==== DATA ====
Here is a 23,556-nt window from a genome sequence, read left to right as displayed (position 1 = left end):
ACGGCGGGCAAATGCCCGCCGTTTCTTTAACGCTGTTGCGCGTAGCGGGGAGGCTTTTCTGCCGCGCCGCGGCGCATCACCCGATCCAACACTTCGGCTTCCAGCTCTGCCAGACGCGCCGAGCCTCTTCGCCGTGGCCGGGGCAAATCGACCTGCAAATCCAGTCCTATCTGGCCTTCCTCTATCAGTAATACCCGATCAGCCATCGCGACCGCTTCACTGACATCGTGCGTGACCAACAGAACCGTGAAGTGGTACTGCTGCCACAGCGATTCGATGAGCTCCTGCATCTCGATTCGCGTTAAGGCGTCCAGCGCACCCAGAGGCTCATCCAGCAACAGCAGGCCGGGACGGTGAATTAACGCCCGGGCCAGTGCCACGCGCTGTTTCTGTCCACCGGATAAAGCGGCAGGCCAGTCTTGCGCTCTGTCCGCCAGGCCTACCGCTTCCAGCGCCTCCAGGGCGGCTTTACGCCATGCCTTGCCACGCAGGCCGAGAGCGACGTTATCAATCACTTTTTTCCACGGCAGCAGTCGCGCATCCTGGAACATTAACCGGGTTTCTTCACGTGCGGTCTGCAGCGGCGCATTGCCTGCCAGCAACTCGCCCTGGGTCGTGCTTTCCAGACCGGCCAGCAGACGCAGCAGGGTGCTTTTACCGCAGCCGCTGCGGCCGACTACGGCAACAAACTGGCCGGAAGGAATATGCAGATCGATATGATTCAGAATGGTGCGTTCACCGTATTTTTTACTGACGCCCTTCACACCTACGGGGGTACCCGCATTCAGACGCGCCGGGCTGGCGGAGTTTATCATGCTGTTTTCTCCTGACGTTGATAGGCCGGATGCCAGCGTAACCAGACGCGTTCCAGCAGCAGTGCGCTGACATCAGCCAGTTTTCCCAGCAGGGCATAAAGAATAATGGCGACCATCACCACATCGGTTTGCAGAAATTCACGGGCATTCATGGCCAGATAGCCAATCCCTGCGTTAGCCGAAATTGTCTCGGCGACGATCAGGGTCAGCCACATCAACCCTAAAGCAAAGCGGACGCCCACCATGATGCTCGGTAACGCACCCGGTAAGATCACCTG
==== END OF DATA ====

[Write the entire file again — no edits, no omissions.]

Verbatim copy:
Here is a 23,556-nt window from a genome sequence, read left to right as displayed (position 1 = left end):
ACGGCGGGCAAATGCCCGCCGTTTCTTTAACGCTGTTGCGCGTAGCGGGGAGGCTTTTCTGCCGCGCCGCGGCGCATCACCCGATCCAACACTTCGGCTTCCAGCTCTGCCAGACGCGCCGAGCCTCTTCGCCGTGGCCGGGGCAAATCGACCTGCAAATCCAGTCCTATCTGGCCTTCCTCTATCAGTAATACCCGATCAGCCATCGCGACCGCTTCACTGACATCGTGCGTGACCAACAGAACCGTGAAGTGGTACTGCTGCCACAGCGATTCGATGAGCTCCTGCATCTCGATTCGCGTTAAGGCGTCCAGCGCACCCAGAGGCTCATCCAGCAACAGCAGGCCGGGACGGTGAATTAACGCCCGGGCCAGTGCCACGCGCTGTTTCTGTCCACCGGATAAAGCGGCAGGCCAGTCTTGCGCTCTGTCCGCCAGGCCTACCGCTTCCAGCGCCTCCAGGGCGGCTTTACGCCATGCCTTGCCACGCAGGCCGAGAGCGACGTTATCAATCACTTTTTTCCACGGCAGCAGTCGCGCATCCTGGAACATTAACCGGGTTTCTTCACGTGCGGTCTGCAGCGGCGCATTGCCTGCCAGCAACTCGCCCTGGGTCGTGCTTTCCAGACCGGCCAGCAGACGCAGCAGGGTGCTTTTACCGCAGCCGCTGCGGCCGACTACGGCAACAAACTGGCCGGAAGGAATATGCAGATCGATATGATTCAGAATGGTGCGTTCACCGTATTTTTTACTGACGCCCTTCACACCTACGGGGGTACCCGCATTCAGACGCGCCGGGCTGGCGGAGTTTATCATGCTGTTTTCTCCTGACGTTGATAGGCCGGATGCCAGCGTAACCAGACGCGTTCCAGCAGCAGTGCGCTGACATCAGCCAGTTTTCCCAGCAGGGCATAAAGAATAATGGCGACCATCACCACATCGGTTTGCAGAAATTCACGGGCATTCATGGCCAGATAGCCAATCCCTGCGTTAGCCGAAATTGTCTCGGCGACGATCAGGGTCAGCCACATCAACCCTAAAGCAAAGCGGACGCCCACCATGATGCTCGGTAACGCACCCGGTAAGATCACCTG